The third discs doesn't have any specific extras, per se, it merely houses the three alternate cuts: the U.S. and International Theatrical Cuts and the 1992 Director's Cut. But we do get Introductions to each of these, where Director Ridley Scott gets the opportunity to briefly differentiate between them. The fourth disc has a world of extras, contained within the Enhancement Archive. Again it's just an SD DVD, but that doesn't matter, this will still be one of the big moments for fans out there. The first section is entitled Inception and has three offerings: two Featurettes and an Interview segment. The Electric Dreamer: Remembering Philip K. Dick and Sacrificial Sheep: The Novel vs. The Film are both companion Featurettes, running at a quarter of an hour each and looking at both Dick's body of work as a whole, and how his Do Androids novel was adapted in the movie. Whilst it's clear that they had to drop or change many of Dick's ideas, his overall theme (prevalent in most of his books) was still retained and this is quite a nice little historical look at this aspect of the production. The Interviews segment also fits in perfectly here, as it holds a bunch of rare audio interviews with the late author Dick, who gives us some (often frank) comments on the production (we're talking the original 1980s work here), the cast (in particular Ford) and what he thought of Scott's vision of his work.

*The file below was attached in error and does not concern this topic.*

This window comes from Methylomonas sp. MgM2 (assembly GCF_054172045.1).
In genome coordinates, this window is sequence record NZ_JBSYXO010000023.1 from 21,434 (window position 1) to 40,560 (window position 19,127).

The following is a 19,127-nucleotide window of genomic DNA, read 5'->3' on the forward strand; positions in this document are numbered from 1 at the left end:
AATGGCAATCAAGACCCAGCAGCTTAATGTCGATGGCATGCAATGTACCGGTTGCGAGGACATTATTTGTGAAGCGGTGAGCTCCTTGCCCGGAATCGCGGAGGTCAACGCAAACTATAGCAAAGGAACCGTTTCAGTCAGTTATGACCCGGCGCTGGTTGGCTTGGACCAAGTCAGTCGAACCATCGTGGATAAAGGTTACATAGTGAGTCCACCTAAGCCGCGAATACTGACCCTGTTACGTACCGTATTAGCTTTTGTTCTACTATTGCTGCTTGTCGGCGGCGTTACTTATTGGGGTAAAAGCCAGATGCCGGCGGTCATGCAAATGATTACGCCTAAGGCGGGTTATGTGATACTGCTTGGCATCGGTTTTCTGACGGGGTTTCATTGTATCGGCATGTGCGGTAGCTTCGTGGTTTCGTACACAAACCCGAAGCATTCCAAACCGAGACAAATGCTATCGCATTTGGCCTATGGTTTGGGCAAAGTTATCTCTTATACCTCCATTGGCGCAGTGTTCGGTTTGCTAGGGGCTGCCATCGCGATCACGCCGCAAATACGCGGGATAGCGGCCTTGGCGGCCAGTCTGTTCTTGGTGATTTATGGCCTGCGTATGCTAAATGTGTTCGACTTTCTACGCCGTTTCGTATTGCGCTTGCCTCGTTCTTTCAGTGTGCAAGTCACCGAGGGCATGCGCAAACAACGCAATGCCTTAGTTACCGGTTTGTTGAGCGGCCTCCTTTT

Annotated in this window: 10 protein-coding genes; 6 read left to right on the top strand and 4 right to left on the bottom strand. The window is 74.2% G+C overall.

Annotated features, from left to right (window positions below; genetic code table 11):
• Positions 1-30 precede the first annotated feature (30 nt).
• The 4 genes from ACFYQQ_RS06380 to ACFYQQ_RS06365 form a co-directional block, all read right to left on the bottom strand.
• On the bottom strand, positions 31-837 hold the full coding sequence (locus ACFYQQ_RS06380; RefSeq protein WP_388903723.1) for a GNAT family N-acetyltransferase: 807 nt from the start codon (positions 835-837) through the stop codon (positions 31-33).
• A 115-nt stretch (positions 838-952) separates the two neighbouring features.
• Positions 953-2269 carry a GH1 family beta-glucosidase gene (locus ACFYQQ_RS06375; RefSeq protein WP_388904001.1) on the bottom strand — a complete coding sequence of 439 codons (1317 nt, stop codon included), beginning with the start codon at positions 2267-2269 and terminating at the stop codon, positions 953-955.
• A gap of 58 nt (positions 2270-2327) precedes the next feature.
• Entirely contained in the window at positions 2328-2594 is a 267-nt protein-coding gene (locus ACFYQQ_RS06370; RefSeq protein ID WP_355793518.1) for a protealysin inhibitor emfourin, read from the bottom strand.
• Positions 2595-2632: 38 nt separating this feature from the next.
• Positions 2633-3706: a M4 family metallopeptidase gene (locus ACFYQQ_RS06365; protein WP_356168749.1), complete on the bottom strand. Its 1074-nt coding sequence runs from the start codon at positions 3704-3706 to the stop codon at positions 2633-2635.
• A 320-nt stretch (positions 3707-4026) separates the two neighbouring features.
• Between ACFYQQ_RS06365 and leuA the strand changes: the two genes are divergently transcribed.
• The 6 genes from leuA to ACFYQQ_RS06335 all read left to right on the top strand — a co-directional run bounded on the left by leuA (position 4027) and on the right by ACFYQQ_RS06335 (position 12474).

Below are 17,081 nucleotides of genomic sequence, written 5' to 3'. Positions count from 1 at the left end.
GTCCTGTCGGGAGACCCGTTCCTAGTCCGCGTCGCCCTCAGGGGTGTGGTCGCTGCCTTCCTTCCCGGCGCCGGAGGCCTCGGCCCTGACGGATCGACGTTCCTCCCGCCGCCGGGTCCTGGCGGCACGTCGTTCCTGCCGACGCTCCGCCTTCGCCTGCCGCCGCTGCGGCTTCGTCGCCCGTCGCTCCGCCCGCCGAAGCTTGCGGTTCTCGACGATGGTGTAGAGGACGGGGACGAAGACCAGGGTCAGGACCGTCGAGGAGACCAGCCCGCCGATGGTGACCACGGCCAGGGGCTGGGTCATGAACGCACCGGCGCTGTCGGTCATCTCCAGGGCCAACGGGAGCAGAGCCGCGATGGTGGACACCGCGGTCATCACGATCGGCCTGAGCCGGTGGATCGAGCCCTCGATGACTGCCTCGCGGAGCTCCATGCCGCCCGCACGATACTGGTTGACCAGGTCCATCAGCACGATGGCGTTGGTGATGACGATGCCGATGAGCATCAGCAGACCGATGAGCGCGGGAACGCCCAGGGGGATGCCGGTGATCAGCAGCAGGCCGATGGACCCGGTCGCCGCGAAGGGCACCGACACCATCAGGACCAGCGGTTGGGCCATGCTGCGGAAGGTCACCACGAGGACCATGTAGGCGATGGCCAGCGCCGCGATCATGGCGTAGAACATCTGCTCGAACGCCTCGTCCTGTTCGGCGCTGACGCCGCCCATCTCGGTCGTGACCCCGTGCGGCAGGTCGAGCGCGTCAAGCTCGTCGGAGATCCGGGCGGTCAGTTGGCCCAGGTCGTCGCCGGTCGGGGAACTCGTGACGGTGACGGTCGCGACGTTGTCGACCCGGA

The second section is Fabrication, which houses three further Featurettes, Signs of the Times: Graphic Design and Fashion Forward: Wardrobe & Styling both looking at the Production, Costume and Set Design, with details on the various 'futuristic' outfits, the hairstyles, the imaginative sets and the Tokyo-styled neon-sign-lit streets. Considering the grandeur of this futuristic setting, it is well worth the total half-hour-plus runtime to find out more about how they put it all together. We also get Screen Tests for Rachael and Pris, which shows us the tests done for the original actresses chosen for said roles: Nina Axelrod and Stacey Nelkin, respectively. It is interesting to see these contributions and hear recent interviews from the two actresses, and it makes you wonder what would have happened if they had been cast - perhaps their lacklustre film careers would have gone in a different direction. The Light That Burns: Remembering Jordan Cronenweth is a twenty-minute tribute to the late Cronenweth, who was the acclaimed Director of Photography on the movie. With many crew members on hand (including Scott himself) to talk about his amazing work, the testament is really the movie itself, which showcases his visual flair at its best. Finally, but possibly most importantly, we get a huge selection of Deleted and Alternate Scenes. I touched on these briefly in the main feature section as they really mark one of the best aspects of this set. Totally an extra 48 minutes, they almost comprise an alternate movie in themselves, and personally I would have loved it if the studios had incorporated them into a truly different cut of the movie. The majority of them have Harrison Ford's famously apathetic narration, which - as I've said - I think actually suits the production, and could have made them movie even more 'classic film noir detective style'. The alternate opening is much more stylised, the extra Rutger Hauer moments are interesting, but it's Ford's narrated segments (and the scene with his wounded blade runner colleague) that really make this worth checking out. Easily the highlight of the set.